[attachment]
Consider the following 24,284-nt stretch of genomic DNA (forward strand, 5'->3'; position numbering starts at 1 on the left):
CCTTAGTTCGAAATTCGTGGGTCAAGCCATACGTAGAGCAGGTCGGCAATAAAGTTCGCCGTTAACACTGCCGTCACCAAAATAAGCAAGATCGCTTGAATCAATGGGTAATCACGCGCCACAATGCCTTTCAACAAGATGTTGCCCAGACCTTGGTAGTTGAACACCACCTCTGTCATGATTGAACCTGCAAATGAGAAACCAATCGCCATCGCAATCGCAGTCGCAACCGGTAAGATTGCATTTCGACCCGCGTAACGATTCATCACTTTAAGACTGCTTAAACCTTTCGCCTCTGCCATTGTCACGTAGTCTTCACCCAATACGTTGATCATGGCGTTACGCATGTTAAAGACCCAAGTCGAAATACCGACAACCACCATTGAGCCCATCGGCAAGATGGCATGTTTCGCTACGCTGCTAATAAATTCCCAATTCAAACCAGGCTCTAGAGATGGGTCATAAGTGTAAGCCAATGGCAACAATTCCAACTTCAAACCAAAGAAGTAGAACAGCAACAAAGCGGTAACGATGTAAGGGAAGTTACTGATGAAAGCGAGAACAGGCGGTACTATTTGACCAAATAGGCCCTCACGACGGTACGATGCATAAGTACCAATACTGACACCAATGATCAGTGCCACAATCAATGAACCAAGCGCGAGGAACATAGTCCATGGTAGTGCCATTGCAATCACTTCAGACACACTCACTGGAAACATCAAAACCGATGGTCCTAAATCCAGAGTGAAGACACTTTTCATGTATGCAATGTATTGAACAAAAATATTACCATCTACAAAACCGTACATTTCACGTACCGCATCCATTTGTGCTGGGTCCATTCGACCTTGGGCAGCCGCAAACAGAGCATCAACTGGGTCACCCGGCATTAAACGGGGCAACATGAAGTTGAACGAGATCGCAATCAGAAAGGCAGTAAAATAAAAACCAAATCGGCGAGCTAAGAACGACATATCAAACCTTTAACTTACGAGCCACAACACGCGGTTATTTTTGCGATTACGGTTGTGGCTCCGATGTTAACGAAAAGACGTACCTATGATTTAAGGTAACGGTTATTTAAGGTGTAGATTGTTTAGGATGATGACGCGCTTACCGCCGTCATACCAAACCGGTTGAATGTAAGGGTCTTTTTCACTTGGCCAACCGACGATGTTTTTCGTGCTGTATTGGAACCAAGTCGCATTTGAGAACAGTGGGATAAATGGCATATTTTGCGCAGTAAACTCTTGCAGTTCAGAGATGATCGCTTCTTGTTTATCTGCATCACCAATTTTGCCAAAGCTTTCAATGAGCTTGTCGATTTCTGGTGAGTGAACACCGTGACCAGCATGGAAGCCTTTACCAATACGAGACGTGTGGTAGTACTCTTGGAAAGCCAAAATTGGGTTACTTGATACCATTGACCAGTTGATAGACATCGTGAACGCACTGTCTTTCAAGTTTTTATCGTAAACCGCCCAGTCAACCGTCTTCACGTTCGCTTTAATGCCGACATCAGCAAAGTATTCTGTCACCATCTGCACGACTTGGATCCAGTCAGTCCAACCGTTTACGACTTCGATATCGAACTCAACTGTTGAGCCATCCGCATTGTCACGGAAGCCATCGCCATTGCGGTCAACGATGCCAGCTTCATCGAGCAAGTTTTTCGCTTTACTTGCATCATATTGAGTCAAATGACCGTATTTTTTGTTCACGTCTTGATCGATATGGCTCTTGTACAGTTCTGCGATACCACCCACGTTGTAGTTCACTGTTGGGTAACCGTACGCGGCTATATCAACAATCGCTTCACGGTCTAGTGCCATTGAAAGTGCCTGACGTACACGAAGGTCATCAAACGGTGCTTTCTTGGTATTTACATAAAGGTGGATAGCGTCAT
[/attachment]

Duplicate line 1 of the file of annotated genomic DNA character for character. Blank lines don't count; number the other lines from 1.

Consider the following 24,284-nt stretch of genomic DNA (forward strand, 5'->3'; position numbering starts at 1 on the left):